Late Meal Breaks: Meal breaks must typically be provided by the end of the employee's fifth hour of work. Employers who consistently provide meal breaks late may be in violation.

Legal Consequences of Violating Break Laws

Employers should be aware of the legal consequences they may face for break law violations:

  1. Back Pay for Unpaid Meals & Rest Break Premiums: Employers may be required to pay affected employees their missed or improperly provided breaks. Employers are required to pay premium wages as compensation, one hour's pay at the employee's regular rate per day.

  2. Civil Penalties: The state labor agencies may impose civil penalties on employers who violate break laws. These penalties can vary depending on the severity and frequency of the violations.

  3. Wage Statement Penalties: If break law is violated, it is common for the affecting employee's wage statements to be found as inaccurate. Employers would not have correctly included these premiums in the affected employees' pay stubs. Employers will face penalties $50 for the initial pay period, $100 for subsequent pay periods, up to $4,000 per each affected employee.  

  4. Waiting Time Penalties: Because employers are considered not paid these break premiums, they are also obligated to pay penalties for not paying them on time. Employers will face late payment penalty calculated by employee's daily average wage for each day the wages are not paid, up to a maximum of 30 days.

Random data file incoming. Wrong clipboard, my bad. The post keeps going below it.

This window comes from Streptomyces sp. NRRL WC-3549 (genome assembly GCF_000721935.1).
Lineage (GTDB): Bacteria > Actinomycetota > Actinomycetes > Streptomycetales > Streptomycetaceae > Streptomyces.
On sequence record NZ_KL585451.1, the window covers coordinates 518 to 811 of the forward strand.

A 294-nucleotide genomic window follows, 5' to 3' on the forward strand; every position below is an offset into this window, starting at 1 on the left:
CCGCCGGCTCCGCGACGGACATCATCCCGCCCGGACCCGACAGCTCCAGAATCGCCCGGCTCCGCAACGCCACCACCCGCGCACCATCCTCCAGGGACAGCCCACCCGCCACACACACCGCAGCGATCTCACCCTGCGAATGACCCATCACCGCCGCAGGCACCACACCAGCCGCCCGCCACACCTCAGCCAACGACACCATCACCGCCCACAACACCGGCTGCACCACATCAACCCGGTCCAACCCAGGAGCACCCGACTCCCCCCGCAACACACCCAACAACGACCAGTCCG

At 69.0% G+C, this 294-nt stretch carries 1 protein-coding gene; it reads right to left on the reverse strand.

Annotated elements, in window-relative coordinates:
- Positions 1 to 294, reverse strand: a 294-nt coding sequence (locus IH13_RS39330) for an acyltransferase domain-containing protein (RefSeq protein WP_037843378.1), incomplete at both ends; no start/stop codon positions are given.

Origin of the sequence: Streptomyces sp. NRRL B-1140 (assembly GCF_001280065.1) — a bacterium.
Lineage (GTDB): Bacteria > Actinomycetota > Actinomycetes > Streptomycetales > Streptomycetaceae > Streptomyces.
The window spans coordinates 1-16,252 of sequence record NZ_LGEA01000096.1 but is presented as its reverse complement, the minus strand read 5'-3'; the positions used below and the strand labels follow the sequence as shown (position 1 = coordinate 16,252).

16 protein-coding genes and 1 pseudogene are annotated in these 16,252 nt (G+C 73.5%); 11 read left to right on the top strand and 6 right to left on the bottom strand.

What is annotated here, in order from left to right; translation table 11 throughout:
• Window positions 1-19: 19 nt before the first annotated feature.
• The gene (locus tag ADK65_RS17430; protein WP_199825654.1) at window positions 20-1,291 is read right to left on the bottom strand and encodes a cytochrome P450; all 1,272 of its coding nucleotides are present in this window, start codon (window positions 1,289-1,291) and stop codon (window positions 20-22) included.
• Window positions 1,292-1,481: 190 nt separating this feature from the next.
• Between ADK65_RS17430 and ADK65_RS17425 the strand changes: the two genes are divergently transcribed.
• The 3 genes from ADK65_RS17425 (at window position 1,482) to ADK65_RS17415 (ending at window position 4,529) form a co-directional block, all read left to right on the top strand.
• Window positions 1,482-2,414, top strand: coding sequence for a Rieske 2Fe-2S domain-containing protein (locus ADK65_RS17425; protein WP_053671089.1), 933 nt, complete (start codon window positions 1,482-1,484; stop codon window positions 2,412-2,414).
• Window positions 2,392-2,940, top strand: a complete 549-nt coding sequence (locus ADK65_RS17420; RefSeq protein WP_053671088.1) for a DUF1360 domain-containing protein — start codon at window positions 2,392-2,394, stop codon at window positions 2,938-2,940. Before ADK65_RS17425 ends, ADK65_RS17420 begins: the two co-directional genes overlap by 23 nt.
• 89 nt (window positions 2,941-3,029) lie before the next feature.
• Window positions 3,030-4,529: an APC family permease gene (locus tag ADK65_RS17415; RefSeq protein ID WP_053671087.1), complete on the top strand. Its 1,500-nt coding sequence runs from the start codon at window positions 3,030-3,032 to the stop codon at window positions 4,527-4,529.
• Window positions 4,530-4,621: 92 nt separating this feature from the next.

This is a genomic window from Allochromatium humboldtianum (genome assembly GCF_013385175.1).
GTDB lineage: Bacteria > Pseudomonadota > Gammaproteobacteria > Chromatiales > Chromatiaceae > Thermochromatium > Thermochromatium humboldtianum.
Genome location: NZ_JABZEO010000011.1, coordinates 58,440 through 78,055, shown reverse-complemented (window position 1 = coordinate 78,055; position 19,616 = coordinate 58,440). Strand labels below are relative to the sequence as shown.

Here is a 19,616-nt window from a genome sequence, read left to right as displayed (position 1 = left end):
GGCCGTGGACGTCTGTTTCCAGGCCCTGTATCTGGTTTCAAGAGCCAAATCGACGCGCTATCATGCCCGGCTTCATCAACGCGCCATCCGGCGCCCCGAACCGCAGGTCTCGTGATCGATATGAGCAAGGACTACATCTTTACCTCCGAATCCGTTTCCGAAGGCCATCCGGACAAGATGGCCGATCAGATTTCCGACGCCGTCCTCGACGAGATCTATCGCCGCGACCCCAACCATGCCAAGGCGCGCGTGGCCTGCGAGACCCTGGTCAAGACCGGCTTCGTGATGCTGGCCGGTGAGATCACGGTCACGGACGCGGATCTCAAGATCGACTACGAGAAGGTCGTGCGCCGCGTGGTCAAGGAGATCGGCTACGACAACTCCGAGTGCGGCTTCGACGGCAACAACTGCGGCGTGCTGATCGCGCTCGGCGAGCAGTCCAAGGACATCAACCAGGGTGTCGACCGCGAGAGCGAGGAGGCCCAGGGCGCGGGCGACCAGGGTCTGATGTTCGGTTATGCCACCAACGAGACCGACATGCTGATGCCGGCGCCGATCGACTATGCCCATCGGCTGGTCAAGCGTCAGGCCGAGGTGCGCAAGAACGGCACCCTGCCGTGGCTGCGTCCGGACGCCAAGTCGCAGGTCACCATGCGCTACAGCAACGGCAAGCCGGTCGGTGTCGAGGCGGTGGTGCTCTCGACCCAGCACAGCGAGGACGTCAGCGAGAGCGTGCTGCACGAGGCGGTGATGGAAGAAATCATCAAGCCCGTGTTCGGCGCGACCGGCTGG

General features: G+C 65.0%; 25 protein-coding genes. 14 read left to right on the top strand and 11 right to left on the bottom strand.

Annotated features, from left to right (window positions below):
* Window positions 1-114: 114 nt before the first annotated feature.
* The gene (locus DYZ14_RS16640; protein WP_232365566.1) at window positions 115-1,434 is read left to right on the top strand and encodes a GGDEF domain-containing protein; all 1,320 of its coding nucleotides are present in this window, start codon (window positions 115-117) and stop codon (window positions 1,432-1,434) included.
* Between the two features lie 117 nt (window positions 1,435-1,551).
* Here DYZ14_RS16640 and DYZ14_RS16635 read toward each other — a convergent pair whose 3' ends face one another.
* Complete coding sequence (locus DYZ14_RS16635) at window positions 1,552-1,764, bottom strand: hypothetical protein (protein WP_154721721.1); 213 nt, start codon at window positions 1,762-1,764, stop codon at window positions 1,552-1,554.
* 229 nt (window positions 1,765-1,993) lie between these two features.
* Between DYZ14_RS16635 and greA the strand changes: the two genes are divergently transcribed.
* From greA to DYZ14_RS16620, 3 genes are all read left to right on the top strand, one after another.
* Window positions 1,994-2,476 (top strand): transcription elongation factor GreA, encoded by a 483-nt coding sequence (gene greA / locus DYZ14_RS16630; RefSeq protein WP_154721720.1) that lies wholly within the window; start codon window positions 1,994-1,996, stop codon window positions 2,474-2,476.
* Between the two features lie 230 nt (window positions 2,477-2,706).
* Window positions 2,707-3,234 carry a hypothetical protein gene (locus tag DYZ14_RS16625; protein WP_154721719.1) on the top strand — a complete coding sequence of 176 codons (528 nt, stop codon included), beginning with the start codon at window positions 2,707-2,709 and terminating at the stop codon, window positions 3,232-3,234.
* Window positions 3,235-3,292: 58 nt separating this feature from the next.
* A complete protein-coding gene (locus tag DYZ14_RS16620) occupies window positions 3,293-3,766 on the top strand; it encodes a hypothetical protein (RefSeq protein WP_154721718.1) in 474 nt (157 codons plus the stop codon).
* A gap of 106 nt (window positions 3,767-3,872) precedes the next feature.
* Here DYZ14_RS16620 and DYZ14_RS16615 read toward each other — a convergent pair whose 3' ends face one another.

5. Class Action Lawsuits: Employees who have been affected by break law violations may choose to file class-action lawsuits against their employer, potentially leading to significant financial liabilities.

  6. Legal Costs: Employers may be responsible for covering the legal costs and attorney's fees of the employees, on top of their own attorneys' fees, who filed break law violation claims against them.

  7. Government Audits: Violations may trigger investigations and audits by state labor agencies, such as the California Division of Labor Standards Enforcement (DLSE) or the Employment Development Department (EDD). These investigations can be time-consuming and may result in additional penalties and fines.

Consult Our Office Today

Navigating California's intricate meal and rest break laws is a challenge for employers. With years of experience, I have helped countless California employers understand the nuances of break laws and when exceptions may apply.

If you have questions or concerns about meal and rest break compliance or any other employment law matters in California, reach out to me today. My expertise in California employment law can help protect your business from costly violations and legal consequences. Contact us today by filling out our ONLINE FORM or calling us at (310) 769-6836 to schedule a free consultation and put your employment law worries to rest.

About the Author

Grace H. Gil, Esq.

Grace H. Gil is a California attorney specialized in business, employment and real estate law. She has handled a wide range of civil and business disputes and transactions. Ms. Gil has worked at law offices handling various business litigations. She also worked as an in-house counsel and handled various business affairs most business owners face.